Jealousy's Offspring
by Ken Barnes

But when some of the Jews saw the crowds, they were jealous; so they slandered Paul and argued against whatever he said (Acts 13:45 NLT).

Paul and Barnabas were preaching with much success in Antioch.  Almost the whole city turned out to hear them preach.  Concerning the Gospel, success always breeds opposition.  The resistance to truth is conceived in the human heart through jealousy and slander brings it to birth.

There is the inclination in the human heart towards pride.  Vanity seeks to elevate ourselves by denigrating others.  The Jewish leaders resisted Paul and Barnabas not just because of their message, but because of the popularity of their teaching.  The Gospel has a polarizing effect on people.  You either accept it, or you organize yourself against it.  As Christians, we should never be surprised by the reaction to our message. The key question here for believers is, how do we respond to accusations?  We never fight pride with pride.  Our weapons for warfare are mighty, but they are not carnal.  Our battle is not against flesh and blood, but against principalities and powers in heavenly places (Ephesians 6:12 NLT).  If we allow the enemy to entice us to fight the conflict on his level, we will always lose.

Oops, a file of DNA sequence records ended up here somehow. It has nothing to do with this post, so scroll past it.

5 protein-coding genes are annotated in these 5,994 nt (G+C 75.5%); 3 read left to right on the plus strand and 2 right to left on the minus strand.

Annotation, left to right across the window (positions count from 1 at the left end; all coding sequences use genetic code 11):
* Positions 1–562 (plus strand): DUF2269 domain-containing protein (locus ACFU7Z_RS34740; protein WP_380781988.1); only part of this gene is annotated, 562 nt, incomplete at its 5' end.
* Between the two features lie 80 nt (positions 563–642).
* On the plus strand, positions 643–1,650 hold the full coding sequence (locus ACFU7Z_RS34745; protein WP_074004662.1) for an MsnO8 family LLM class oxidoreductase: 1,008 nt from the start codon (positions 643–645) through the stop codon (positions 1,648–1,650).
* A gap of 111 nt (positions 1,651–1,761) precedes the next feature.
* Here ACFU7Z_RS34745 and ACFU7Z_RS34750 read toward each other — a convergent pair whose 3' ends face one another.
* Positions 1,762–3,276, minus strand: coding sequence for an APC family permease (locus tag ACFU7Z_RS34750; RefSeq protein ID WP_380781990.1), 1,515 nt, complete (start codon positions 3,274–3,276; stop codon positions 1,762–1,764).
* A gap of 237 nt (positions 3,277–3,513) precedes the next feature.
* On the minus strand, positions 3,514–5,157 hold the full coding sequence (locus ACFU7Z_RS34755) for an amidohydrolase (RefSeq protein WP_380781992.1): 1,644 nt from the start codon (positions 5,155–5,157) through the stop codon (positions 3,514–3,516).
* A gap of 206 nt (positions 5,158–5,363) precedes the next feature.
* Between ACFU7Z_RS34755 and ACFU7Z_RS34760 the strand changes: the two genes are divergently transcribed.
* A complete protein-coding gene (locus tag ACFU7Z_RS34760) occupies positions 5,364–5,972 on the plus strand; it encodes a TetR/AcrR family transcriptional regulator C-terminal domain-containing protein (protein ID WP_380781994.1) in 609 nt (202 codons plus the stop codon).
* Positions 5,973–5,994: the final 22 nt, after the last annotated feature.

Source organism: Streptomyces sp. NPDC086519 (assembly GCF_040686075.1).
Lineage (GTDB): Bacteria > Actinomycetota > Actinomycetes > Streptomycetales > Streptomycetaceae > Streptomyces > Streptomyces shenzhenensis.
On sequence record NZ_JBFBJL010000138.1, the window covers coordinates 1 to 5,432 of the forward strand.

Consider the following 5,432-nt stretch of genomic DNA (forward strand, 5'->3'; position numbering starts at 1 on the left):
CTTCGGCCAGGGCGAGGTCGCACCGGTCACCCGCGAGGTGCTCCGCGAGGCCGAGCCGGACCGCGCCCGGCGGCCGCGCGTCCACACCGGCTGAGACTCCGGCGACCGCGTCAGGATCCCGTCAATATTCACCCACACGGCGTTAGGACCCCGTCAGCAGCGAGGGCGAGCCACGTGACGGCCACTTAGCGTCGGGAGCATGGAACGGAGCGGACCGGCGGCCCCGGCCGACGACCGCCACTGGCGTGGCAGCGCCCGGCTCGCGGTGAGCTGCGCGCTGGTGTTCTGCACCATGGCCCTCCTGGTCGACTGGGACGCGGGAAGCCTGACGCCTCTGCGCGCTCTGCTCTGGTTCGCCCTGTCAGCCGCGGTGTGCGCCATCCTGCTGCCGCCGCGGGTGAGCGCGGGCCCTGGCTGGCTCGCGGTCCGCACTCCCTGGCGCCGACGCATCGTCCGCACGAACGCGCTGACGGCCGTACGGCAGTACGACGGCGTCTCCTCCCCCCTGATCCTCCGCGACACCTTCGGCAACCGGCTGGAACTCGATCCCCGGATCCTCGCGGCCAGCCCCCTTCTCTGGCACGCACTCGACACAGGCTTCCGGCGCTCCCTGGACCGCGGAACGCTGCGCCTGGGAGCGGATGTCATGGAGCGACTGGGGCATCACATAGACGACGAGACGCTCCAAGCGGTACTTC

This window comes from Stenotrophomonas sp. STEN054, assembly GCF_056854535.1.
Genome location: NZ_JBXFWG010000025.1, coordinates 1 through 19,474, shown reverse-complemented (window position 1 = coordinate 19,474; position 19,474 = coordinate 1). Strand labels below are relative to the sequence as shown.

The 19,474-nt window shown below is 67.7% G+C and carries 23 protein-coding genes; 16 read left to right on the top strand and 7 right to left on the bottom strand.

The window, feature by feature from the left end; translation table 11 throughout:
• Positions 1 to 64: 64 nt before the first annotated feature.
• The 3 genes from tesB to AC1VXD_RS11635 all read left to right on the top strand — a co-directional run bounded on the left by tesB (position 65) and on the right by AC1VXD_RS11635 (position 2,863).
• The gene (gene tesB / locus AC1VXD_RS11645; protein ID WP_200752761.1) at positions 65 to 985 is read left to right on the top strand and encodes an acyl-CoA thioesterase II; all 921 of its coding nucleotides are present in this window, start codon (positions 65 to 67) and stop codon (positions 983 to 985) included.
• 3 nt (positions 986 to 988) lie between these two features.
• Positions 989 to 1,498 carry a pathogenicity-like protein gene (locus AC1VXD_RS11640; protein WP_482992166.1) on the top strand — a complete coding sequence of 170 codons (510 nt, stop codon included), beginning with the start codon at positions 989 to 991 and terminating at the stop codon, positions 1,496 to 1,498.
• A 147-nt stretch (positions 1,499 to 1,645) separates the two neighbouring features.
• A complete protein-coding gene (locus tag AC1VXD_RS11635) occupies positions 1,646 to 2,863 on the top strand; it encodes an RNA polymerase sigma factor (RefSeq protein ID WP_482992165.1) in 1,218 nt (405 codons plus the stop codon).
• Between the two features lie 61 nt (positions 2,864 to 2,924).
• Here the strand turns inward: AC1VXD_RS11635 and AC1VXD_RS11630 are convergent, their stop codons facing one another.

We don't overcome slander by more slander, which is like fighting fire with fire.  We must respond in the opposite spirit.  When accusations come, we must react with humility, which is strength under control.  Doing so brings credibility to our message. Sometimes our actions speak louder than our words. It is not about winning an argument, but winning a soul. It is possible to win the battle (the argument) and lose the war over the souls of men and women. Jealousy and strife’s offspring, slander, never bring people to Christ.

 

 



I worked for seventeen years as a missionary with Youth With A Mission.  My missionary work has taken me to Mexico, Canada, Chile, Argentina, Bolivia, Spain, and the Ukraine.I hold a Masters of Education in curriculum and instruction from Virginia Commonwealth University.  [email protected]

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